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“Folklore”: Taylor Swift’s grown-up fairy tales

I’d never paid much attention to Taylor Swift’s music, until now.

I knew a handful of her songs that were released back when I was in elementary school. I remembered her cameo in the Hannah Montana movie (circa 2009). I happened to come across her documentary, “Miss Americana,” and decided to watch it. 

However, none of these instances were particularly memorable, so hearing news of her new album, “Folklore,” on Twitter hardly raised my eyebrow. (This is likely due to the fact that, until now, her latest contributions to the music industry were largely manufactured, sugary pop tunes.) 

Her approach never made much sense to me. She was getting older, yet she still wrote young. 

I remembered something about her strong storytelling ability, yet her recent songs hardly reflected it. I suppose I was waiting for more, which is precisely what I got when “Folklore” dropped on July 24. 

The spontaneous album release surprised me — as I know it did nearly the entire world — and somehow or another, I found my way to Spotify and started listening. At first, the tracks served as relaxing background for my internship assignments, but slowly, the lyrics demanded to be heard, to be understood. 

I quickly recognized Swift’s storytelling by way of thoughtful lyricism and vignettes of a time gone by, told through songs intricately tied together. “the last great american dynasty” offers so much in characterization, historical ties and parallelism that it ought to be studied in English classes. (That’s hardly something I would have said about her previous songs.) 

“cardigan” details the arc of finding someone who accepts you for you, and though parts of it are admittedly a bit cliche, the themes carry a more mature tone. She references childhood tropes like “I knew you / Tried to change the ending / Peter losing Wendy,” and this conveys that sense of reflection, establishing a distance between her and childhood. 

Gone is the old Swift whining about ex-boyfriends and petty dramas. “Folklore” debuts an older, more introspective songstress who appears to have grown up during quarantine. 

In “mirrorball,” she admits she doesn’t hold all the answers. “I’m still on that tightrope / I’m still trying everything to get you laughing at me / And I’m still a believer, but I don’t know why / I’ve never been a natural, all I do is try, try, try.”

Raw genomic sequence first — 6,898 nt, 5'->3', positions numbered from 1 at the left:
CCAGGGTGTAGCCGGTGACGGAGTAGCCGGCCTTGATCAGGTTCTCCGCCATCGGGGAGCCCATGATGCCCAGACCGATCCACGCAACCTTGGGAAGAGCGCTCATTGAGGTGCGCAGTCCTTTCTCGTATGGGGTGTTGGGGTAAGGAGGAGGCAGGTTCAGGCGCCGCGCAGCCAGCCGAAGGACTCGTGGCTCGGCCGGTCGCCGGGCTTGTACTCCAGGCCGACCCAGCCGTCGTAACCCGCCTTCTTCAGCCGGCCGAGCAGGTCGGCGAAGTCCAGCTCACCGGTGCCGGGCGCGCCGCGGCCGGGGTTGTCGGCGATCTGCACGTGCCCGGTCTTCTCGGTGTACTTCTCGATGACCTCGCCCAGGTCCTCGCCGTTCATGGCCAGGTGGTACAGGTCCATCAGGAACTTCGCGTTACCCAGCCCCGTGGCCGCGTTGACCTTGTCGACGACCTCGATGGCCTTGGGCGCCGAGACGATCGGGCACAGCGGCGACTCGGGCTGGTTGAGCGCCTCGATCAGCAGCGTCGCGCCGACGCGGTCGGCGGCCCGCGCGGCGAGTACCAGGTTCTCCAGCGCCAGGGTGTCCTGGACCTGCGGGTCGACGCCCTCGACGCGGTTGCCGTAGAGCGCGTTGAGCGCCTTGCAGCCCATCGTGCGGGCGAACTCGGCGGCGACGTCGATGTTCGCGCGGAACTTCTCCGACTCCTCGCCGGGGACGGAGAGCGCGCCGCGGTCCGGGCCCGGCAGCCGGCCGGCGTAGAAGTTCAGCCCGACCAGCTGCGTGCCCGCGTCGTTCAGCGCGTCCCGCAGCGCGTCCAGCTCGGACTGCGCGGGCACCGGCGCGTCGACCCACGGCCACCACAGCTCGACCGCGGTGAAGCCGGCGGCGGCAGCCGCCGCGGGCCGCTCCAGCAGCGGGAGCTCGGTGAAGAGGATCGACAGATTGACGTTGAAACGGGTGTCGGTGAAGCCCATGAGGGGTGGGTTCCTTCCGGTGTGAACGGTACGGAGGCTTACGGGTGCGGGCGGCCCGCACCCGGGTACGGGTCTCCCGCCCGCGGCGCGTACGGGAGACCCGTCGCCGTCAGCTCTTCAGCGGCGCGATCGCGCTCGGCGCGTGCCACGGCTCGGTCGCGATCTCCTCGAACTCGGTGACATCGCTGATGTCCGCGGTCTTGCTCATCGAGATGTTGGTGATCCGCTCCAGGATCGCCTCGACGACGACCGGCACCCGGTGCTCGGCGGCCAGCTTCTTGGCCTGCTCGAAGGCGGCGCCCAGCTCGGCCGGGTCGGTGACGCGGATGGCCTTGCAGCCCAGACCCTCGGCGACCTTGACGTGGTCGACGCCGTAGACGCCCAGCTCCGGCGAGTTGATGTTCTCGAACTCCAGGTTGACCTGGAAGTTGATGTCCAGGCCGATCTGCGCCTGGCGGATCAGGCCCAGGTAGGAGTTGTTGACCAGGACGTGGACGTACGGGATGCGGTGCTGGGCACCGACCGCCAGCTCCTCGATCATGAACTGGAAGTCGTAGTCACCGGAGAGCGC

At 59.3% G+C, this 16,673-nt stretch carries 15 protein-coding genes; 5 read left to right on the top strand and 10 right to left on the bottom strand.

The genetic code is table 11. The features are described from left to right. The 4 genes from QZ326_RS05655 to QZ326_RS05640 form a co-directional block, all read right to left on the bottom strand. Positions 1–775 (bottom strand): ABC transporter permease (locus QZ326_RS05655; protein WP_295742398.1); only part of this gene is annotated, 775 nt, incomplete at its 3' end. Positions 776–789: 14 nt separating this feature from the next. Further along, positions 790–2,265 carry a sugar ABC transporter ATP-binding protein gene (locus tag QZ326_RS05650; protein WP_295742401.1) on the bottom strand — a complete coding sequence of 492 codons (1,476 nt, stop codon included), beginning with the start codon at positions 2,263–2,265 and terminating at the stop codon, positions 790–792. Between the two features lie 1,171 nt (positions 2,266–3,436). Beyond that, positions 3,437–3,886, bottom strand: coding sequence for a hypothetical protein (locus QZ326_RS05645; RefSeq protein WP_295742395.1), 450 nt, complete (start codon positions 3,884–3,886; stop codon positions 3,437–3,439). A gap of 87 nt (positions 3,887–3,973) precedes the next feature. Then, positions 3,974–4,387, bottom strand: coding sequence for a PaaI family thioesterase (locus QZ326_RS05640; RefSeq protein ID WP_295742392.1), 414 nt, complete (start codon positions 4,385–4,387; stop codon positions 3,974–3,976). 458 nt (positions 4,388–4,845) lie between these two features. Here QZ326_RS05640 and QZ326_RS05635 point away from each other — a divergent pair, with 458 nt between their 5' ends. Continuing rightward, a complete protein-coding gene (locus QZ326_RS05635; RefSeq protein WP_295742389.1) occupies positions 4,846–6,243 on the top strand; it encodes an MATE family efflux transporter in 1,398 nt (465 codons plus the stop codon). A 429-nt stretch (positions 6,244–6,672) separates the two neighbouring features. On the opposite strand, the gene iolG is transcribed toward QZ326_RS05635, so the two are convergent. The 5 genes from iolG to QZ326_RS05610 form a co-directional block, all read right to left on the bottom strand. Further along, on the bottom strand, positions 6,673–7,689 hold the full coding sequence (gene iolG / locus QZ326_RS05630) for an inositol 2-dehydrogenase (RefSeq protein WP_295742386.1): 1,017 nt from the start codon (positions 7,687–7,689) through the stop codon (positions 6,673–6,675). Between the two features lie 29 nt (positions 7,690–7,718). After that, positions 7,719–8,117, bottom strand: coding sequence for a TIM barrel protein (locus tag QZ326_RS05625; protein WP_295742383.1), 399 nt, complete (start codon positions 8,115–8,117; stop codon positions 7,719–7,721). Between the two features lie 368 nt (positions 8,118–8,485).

The instruments found in “invisible string” mirror the title, and some of its lyrics — like “One single thread of gold / Tied me to you” — sound light on the surface, yet feel heavy with reminiscing. These are songs Swift couldn’t have penned five years ago simply because she didn’t have the wisdom. 

That wisdom is illustrated in her ability to offer pointed sarcasm without being overt in “mad woman,” where she sings, “Every time you call me crazy, I get more crazy / What about that? / And when you say I seem angry, I get more angry.” In earlier albums, she might have complained or strung a loud series of words together to convey her point, but the new Swift is quiet and thoughtful and seems to have mastered the art of the understatement. 

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She’s 30 years old now, and this collection of songs reflects that number. I hesitate to call any of the songs “sad,” but there are certainly hints of melancholy nestled in many of the verses. The lowercase song titles mirror the same sentiment. 

Her decision to create this album the way she did has carried Swift into a new era, one that doesn’t mandate autotune or a pop princess. In this new era, her lyrics can morph and shift, painted by experiences that unfolded years ago, softened with time and newfound perspective. 

She’s remembered that her original base of listeners have grown up, and she’s no longer afraid to write to them. 

Plenty of people have hurriedly tried to determine the hidden meanings behind each song, and though I’ve looked into a few, I’m not in a rush. 

To me, “Folklore” seems to depict the best and worst of these last six months, evoking pictures of isolation and emotional growth, all of which look different for each person. Lucky for us, this artist has the unique ability to gather these experiences and weave together an album we didn’t know we needed. 

I know I’m late to the Taylor Swift show (metaphorically speaking), but that’s completely OK with me. 

I found exactly what I was waiting for. 

Rating: 9/10

@emily_dattilo

dattilec@miamioh.edu 


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